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into” preparation than, for example, people designing building codes in Haiti, Tullis said. George Seidel, professor emeritus of physics, gave the technical details of nuclear reactors and what happened to the Fukushima power plant. “The consequences of the disaster of the reactors are very serious,” he said, but “on the scale of things, this is minimal” compared to the earthquake and tsunami. The reactors affect a few workers whose lives will be potentially shortened, but that number is smaller than the number affected by the natural disasters. Seidel also discussed how the coverage is being handled by the media — of the five articles he saw on the Japanese disaster in Tuesday’s New York Times, five dealt with the nuclear reactors and only one discussed the actual geological disaster. Smith asked the audience if they knew people in Japan who had been in contact with them about how the disaster is affecting their lives. One student whose parents and brother live in Japan said there is a discrepancy in reactions to the earthquake between people in Japan who read international media who are very concerned, and those who read only Japanese newspapers, who are calmer. Smith said he thought the Japanese are probably underreacting the Western media is probably overreacting and the truth is probably somewhere in between.
The Brown Daily Herald Wednesday, March 23, 2011
Campus News 3
Despite option, few choose to take all classes S/NC continued from page 1 tests, I stayed up late for presentations just as often as anyone else,” he said. “It’s one thing if a bad score means you get a B instead of an A. It’s another thing if you feel like you’re letting yourself down.” Rafael Juliano ’12, who is taking all his classes S/NC for the first time this semester, said he discovered a similar trend. “I don’t think the work changes at all — I’m still concerned about my homework,” he said. “I fell sick recently and stressed about getting a doctor’s note.” Juliano said he was not confident he could earn an A in every class he is taking this semester, all of which fall outside his concentration. By taking them S/NC, he said he could “focus more on learning about them and really getting to know the subject than stressing over a grade.” Heimark and Juliano’s choice is not a common one. In a random subset of 1,500 students enrolled in at least three classes this semester, only 22 students — less than 2 percent — are taking every class S/NC, according to University Registrar Robert Fitzgerald. “I would imagine that the percentage, if looking at the overall population both currently and over time, would not deviate from that relatively low figure,” he wrote in an email to The Herald. Lauren Kessler ’11.5 said taking all her classes S/NC would be “very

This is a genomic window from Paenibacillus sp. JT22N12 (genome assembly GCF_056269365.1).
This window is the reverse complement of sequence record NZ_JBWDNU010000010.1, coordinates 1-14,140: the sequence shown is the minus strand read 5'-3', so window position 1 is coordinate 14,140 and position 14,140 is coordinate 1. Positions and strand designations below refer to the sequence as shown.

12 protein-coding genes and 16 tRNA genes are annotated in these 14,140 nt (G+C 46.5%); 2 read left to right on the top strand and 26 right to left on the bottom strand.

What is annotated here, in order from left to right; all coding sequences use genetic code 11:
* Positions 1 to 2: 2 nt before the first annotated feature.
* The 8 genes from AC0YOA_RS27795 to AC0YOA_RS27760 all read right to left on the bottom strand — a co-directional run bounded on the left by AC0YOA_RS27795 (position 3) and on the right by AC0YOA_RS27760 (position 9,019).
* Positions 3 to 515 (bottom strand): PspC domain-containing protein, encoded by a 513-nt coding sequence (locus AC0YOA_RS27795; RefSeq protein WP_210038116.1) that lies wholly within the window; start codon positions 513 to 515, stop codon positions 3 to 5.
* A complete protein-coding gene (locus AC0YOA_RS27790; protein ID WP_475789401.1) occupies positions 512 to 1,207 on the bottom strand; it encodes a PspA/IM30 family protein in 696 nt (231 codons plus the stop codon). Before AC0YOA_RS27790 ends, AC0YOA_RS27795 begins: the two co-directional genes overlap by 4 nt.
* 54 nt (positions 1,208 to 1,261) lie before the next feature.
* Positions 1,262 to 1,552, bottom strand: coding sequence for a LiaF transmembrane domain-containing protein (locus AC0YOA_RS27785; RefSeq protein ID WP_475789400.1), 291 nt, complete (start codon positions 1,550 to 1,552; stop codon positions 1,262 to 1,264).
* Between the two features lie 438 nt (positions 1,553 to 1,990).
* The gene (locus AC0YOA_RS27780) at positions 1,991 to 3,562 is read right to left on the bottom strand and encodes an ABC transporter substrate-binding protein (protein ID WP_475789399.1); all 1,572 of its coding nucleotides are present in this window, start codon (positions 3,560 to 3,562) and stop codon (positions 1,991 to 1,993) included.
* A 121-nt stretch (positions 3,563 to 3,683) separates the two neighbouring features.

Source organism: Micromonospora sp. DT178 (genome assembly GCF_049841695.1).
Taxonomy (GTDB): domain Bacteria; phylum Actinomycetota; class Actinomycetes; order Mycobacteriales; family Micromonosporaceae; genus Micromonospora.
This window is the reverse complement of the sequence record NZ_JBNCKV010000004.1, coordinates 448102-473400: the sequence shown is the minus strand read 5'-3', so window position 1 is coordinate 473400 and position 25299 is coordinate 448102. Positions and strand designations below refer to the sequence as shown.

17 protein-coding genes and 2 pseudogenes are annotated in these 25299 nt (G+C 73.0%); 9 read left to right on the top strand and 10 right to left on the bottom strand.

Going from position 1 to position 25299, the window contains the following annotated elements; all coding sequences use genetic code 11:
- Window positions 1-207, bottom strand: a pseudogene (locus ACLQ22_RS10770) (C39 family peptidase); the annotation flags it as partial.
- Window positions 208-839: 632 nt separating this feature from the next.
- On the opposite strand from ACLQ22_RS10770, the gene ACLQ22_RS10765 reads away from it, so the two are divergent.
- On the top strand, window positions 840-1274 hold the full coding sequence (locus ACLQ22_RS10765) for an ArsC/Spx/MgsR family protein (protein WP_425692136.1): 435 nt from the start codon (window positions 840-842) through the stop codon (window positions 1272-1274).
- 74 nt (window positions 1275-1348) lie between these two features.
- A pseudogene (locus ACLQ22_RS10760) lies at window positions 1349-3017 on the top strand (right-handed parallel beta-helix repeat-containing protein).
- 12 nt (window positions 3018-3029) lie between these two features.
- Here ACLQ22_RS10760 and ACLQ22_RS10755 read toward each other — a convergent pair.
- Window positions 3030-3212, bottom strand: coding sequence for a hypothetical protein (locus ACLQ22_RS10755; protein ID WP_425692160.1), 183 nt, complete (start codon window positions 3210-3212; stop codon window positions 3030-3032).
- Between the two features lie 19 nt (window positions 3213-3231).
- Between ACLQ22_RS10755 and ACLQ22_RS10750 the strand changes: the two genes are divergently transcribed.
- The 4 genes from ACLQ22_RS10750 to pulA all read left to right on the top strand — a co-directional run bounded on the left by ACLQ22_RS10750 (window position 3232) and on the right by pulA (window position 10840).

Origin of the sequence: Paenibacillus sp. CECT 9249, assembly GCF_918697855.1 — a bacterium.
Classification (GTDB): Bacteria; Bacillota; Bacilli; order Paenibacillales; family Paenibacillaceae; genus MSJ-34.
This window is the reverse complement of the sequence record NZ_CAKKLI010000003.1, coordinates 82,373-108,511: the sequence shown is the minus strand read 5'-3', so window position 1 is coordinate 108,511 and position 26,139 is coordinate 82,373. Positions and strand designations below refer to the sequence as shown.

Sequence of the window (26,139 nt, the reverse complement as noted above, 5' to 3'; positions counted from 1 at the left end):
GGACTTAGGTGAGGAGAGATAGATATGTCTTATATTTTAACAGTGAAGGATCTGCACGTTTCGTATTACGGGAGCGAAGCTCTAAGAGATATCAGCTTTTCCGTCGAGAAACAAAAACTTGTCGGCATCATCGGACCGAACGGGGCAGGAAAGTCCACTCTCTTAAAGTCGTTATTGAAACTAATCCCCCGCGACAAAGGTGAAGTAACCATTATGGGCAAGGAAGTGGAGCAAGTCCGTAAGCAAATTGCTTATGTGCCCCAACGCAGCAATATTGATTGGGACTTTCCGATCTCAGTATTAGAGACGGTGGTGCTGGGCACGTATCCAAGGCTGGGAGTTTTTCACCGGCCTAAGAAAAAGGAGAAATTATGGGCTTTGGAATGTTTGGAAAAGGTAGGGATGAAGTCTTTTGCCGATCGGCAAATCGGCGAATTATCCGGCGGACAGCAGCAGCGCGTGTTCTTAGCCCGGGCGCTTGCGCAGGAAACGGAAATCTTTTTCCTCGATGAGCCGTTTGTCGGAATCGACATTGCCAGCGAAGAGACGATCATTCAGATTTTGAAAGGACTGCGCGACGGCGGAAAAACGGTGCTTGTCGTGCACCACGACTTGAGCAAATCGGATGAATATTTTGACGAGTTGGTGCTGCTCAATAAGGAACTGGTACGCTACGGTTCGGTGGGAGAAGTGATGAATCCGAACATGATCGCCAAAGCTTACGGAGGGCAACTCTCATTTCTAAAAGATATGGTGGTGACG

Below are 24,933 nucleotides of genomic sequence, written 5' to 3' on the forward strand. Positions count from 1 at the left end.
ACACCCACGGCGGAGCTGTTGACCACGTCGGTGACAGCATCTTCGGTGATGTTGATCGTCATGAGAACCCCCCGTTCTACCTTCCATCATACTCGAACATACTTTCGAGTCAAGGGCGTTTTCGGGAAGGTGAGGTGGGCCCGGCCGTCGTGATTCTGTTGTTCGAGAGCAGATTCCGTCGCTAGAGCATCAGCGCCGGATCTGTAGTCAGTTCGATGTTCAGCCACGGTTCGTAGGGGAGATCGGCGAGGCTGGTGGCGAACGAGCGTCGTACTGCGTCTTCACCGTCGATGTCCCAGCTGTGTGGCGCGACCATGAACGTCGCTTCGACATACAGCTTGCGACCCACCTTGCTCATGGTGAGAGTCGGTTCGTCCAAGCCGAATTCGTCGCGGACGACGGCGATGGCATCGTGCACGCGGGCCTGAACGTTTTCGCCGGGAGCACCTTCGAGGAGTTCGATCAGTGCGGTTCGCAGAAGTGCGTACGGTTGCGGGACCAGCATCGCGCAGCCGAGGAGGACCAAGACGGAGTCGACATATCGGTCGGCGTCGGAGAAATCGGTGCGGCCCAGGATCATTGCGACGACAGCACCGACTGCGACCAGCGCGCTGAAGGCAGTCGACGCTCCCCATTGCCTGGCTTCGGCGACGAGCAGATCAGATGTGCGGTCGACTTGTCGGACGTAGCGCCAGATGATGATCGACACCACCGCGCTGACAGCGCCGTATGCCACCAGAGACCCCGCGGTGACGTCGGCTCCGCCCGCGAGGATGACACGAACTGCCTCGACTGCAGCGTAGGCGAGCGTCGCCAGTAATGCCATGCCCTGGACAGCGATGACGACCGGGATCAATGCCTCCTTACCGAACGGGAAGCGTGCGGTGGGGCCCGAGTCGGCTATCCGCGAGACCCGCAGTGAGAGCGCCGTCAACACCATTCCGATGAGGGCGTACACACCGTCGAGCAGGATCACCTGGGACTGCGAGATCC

personally embarrassing.” “I would never show up,” she said. “If I was on a pass/fail standard, I wouldn’t be able to hold myself to a higher standard of learning. … Maybe it’s just because I don’t trust myself,” she added. “I need to be validated by the system.” Heimark said he has encountered surprise and encouragement from professors, and most have been very supportive. “My advisers were sometimes hesitant because they were worried about what would happen after college,” he said. But Heimark said his advisers accepted his choice because he “wasn’t doing it on a whim.” Heimark did not ask for course performance reports from his professors, an option many students taking classes S/NC embrace. Instead, he said he makes an effort to develop personal relationships with professors.“That’s helped as I look for stuff to do after university,” he said. Frank Altman ’75 made a similar choice during his time at Brown. Like Heimark, he was drawn to the New Curriculum and decided to take full advantage of its freedom. He concentrated in public policy, which at the time was a very small, interdisciplinary concentration. Altman asked his professors for course performance reports, which he found “much more thorough and understandable” than grades. “The worst thing I can imagine is going to Brown and treating it as
if you’re not at Brown,” Altman said. “You should take advantage of as much of what that curriculum has to offer as possible.” Job concerns often deter students from considering the S/NC option. Camille Duhamel ’13 said he feared the repercussions of such a choice. “It wouldn’t look good on my transcript with applying to jobs or to graduate school,” he said. But Altman said his lack of grades did not affect his options after graduation — he was accepted to all but one of the graduate schools he applied to. Altman took his classes for grades in graduate school and is now the CEO, president and co-founder of Community Reinvestment Fund, a national nonprofit. “I think that learning to be selfreliant, to look inside of what you can do, was a character-building experience for me,” he said. “I learned how to take risks, and that has followed me all through my career.” He added that Brown alums have a “full institutional brand” behind them that they might not get from other universities. “That’s definitely a consideration that graduate schools gave me.” Heimark said he has not had difficulty in his job search in the high-technology, biotechnology and consulting industries. “There are certain industries where being traditional is important, but there are others where it’s not,” he said. “It can be hard to get my foot in the
door, but once I’m in, it can help that I don’t really fit the mold.” Heimark said he fears students are not taking advantage of the New